A salt water fish found in the West Indies.
(SS-337: dp. 1,526; l. 311'9"; b. 27'3"; dr. 15'3"; s. 20 k.; cpl. 66; a. 1 5", 10 21" tt.; cl. Gato)
Carbonero (SS-337) was launched 19 October 1944 by Electric Boat Co., Groton, Conn.; sponsored by Mrs. S. S. Murray; and commissioned 7 February 1945, Commander C. L. Murphy in command.
Sailing from New London 21 March 1945, Carbonero served with the Fleet Sonar School at Key West, and conducted torpedo exercises at Balboa, C.Z., before arriving at Pearl Harbor 9 May. Her first war patrol, conducted off Formosa from 26 May to 8 July, was devoted to lifeguard duty, standing by for possible rescue of aviators downed in carrier strikes. After refitting at Subic Bay, Carbonero cleared for the Gulf of Siam on 4 August, and cruising off the east coast of the Malay Peninsula, sank four schooners, two sampans, and two junks, some of the small remnants of the Japanese merchant fleet. This second war patrol ended with the cease fire order on 15 August, and Carbonero put back to Subic Bay.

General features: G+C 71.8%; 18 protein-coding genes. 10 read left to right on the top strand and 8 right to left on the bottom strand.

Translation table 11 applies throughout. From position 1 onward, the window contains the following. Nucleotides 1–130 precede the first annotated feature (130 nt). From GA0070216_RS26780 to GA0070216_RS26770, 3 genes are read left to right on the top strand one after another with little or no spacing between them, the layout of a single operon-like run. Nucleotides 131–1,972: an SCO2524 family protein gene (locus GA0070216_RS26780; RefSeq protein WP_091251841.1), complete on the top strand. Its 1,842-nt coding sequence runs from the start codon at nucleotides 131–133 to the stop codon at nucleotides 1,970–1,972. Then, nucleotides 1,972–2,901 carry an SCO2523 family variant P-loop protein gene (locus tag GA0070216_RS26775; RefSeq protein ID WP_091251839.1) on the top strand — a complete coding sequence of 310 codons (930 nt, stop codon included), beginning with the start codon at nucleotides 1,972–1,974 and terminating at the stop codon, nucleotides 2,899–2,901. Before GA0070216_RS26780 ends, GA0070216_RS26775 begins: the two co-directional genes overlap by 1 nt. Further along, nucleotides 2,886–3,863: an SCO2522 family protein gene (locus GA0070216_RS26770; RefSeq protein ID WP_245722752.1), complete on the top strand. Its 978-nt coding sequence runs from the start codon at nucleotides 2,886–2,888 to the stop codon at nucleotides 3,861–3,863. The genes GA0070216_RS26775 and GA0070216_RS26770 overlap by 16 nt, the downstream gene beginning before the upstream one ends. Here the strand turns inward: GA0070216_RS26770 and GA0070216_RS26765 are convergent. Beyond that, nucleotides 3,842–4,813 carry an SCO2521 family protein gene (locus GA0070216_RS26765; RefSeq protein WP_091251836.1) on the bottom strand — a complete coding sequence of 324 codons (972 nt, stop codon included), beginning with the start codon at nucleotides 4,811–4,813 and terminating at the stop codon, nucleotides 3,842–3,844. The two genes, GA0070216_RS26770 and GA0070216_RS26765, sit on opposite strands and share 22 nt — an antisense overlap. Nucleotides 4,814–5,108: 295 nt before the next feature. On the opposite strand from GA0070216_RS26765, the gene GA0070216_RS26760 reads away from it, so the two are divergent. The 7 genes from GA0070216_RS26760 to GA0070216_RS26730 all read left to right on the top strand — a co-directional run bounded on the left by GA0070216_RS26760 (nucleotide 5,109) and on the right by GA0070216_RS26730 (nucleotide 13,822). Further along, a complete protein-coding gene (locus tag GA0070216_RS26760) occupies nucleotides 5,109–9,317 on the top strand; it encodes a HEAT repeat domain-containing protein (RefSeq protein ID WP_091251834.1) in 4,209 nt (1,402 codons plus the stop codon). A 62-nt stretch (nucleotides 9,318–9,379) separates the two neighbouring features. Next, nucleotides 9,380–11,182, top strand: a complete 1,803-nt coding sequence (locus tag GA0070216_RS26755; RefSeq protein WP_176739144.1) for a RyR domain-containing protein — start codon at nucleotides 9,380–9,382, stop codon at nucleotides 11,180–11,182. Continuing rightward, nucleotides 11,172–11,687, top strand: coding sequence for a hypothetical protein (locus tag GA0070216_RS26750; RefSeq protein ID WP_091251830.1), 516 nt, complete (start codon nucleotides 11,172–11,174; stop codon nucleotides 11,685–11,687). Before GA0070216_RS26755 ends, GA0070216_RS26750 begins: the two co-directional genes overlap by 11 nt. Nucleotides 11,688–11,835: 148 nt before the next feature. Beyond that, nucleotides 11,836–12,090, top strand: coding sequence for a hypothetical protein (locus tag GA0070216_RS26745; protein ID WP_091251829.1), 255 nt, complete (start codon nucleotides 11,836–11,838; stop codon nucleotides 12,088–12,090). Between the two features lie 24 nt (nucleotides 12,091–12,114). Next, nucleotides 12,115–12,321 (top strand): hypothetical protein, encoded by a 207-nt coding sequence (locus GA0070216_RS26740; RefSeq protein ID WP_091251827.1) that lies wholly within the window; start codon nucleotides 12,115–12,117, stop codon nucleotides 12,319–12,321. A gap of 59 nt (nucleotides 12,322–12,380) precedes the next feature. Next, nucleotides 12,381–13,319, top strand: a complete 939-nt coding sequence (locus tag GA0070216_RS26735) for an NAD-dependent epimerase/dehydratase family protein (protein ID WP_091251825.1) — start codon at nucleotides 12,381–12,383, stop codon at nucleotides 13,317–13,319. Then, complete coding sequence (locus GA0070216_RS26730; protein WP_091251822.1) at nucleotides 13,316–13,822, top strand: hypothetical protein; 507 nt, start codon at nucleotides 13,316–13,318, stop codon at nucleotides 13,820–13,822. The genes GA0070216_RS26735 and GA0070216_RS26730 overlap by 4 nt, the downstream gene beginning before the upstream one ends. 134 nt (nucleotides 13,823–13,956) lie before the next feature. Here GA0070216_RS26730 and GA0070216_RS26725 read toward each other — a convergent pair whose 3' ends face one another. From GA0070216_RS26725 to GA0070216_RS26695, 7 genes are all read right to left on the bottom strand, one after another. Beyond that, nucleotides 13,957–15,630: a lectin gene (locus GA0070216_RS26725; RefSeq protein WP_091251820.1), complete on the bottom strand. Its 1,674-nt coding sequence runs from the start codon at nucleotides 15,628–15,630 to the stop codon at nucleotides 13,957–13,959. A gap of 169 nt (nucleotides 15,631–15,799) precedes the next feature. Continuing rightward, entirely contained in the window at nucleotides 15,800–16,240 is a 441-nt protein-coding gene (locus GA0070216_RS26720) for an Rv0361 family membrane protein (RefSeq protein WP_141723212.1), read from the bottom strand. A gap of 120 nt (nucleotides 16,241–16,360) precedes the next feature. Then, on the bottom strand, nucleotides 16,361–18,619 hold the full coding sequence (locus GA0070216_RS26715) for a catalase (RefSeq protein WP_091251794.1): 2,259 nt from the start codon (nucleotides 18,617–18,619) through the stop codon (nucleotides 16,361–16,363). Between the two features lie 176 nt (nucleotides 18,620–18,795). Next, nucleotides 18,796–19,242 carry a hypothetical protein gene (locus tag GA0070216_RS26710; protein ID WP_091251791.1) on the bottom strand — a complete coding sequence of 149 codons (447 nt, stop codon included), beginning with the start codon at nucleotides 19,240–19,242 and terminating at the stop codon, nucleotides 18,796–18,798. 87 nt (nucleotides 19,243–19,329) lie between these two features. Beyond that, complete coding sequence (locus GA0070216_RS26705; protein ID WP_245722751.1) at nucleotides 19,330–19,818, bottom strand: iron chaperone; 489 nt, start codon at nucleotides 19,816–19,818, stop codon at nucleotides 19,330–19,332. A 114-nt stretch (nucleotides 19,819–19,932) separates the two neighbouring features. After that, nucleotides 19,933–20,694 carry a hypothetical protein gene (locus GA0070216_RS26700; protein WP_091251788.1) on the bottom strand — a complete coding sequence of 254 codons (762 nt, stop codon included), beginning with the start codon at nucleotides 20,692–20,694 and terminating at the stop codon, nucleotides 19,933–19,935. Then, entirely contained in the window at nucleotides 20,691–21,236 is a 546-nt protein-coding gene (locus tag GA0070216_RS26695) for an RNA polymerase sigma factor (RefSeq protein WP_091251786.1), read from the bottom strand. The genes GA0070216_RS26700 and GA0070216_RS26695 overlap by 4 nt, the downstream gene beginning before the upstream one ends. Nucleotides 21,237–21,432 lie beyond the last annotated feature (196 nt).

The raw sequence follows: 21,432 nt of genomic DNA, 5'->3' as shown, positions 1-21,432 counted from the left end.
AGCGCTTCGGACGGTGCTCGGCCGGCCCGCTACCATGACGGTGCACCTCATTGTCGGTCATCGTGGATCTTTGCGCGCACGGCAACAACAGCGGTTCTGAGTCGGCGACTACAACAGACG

Carbonero reported at Seattle, Wash., 22 September 1945 for operations on the west coast. After a simulated war patrol to the Far East early in 1947, she was assigned to the guided missile program, as a control vessel operating out of San Diego and Port Hueneme, Calif. Fitted to launch missiles in May 1949, and with a snorkel in 1951, Carbonero operated off Southern California, and occasionally in the Hawaiian Islands. From 1952 to 1957, the submarine performed important service in the evaluation of the "Regulus" missile. Since 13 May 1957, her home port has been Pearl Harbor. From this base she made an Arctic familiarization cruise in 1957, and in 1958 and 1959-60, cruised to the Far East. She has assisted in the training of forces of the Republic of Korea and of Japan, and called at ports of Japan and the Philippines during these deployments.
Carbonero received one battle star for service in World War II. One of her two war patrols was designated as "successful."